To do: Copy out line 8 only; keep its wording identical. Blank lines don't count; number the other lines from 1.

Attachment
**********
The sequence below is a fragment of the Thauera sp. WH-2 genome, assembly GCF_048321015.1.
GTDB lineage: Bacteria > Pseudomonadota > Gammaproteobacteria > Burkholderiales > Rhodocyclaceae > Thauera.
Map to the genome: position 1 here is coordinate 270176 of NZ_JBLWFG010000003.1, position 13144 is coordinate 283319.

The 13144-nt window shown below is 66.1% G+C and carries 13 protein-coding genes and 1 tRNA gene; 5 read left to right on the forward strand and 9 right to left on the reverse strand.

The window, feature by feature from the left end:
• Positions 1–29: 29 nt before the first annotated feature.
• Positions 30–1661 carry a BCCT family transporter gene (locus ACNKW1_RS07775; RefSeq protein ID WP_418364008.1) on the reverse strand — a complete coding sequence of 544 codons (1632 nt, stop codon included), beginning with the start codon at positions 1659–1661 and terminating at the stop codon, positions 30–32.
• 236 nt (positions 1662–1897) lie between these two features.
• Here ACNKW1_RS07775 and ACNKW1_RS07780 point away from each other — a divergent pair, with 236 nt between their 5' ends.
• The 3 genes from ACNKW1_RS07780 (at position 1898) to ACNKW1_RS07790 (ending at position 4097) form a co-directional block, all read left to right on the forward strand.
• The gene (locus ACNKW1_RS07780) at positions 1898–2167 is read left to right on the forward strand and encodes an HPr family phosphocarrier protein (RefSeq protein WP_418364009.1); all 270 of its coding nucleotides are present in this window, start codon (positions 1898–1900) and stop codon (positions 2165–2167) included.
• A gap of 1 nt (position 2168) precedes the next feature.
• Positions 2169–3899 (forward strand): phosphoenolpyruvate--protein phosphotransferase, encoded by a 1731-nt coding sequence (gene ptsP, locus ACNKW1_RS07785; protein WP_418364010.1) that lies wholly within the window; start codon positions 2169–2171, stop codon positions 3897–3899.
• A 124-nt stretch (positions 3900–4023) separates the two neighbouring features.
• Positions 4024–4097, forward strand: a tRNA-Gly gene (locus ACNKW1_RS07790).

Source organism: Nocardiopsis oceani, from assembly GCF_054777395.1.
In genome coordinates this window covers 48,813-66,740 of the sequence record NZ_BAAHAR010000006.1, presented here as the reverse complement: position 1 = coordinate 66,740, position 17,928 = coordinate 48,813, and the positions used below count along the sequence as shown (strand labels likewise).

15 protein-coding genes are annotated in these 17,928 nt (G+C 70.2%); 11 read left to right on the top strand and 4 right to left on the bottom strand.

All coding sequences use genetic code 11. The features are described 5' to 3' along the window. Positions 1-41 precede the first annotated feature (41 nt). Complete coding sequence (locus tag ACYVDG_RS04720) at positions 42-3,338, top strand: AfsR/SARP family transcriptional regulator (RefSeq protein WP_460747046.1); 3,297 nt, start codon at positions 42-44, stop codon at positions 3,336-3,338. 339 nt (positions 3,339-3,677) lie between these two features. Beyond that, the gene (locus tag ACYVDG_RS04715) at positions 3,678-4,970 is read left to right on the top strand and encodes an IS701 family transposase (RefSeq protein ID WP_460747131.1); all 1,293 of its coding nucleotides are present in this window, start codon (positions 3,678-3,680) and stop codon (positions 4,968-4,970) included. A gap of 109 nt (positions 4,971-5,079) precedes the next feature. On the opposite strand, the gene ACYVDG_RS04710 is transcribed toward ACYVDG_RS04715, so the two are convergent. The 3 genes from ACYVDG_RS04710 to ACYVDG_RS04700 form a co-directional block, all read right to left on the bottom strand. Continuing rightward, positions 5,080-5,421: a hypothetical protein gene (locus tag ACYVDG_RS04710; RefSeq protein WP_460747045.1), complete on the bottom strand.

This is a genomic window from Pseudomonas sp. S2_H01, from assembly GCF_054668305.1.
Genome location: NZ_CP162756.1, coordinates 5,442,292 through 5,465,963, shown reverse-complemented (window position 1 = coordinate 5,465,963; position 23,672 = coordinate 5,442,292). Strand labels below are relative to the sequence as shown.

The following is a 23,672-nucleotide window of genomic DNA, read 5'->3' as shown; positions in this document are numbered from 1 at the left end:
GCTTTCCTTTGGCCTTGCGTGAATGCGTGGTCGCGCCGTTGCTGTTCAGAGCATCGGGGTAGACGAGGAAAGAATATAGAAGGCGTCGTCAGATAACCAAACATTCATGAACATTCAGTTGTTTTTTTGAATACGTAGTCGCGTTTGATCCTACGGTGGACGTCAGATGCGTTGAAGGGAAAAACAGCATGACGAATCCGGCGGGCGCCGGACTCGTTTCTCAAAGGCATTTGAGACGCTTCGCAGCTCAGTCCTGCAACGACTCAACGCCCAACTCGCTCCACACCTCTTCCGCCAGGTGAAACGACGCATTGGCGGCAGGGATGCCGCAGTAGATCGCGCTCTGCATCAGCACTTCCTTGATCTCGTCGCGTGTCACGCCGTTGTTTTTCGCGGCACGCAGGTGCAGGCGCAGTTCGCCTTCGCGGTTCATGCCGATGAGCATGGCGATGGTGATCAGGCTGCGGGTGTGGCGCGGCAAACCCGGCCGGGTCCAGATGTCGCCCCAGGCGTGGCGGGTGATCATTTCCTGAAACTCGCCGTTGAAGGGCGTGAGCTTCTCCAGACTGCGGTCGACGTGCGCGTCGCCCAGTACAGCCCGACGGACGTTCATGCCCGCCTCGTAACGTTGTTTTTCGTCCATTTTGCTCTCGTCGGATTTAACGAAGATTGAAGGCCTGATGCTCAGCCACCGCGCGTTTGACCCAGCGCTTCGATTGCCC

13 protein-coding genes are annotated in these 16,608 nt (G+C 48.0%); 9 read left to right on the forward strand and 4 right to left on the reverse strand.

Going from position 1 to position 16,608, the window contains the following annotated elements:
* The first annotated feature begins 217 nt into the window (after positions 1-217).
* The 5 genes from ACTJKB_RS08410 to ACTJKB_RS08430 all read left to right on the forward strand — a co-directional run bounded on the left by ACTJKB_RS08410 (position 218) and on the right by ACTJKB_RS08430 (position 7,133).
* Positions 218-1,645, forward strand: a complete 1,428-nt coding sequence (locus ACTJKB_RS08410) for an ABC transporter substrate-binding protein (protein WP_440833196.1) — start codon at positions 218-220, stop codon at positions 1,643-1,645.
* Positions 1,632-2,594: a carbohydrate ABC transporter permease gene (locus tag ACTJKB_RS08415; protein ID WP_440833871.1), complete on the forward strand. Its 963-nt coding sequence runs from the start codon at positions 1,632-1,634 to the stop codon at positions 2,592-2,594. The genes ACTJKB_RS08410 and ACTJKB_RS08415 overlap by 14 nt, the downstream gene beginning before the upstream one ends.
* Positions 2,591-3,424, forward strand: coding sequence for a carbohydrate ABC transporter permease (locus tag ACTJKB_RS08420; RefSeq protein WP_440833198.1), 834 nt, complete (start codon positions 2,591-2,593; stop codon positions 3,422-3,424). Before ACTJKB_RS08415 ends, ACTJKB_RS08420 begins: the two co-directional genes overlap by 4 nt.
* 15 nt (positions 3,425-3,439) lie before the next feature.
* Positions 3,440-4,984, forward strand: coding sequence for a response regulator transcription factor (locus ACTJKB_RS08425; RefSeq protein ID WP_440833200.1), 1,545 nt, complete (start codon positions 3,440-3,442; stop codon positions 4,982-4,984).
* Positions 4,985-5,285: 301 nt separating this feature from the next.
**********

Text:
• 236 nt (positions 1662–1897) lie between these two features.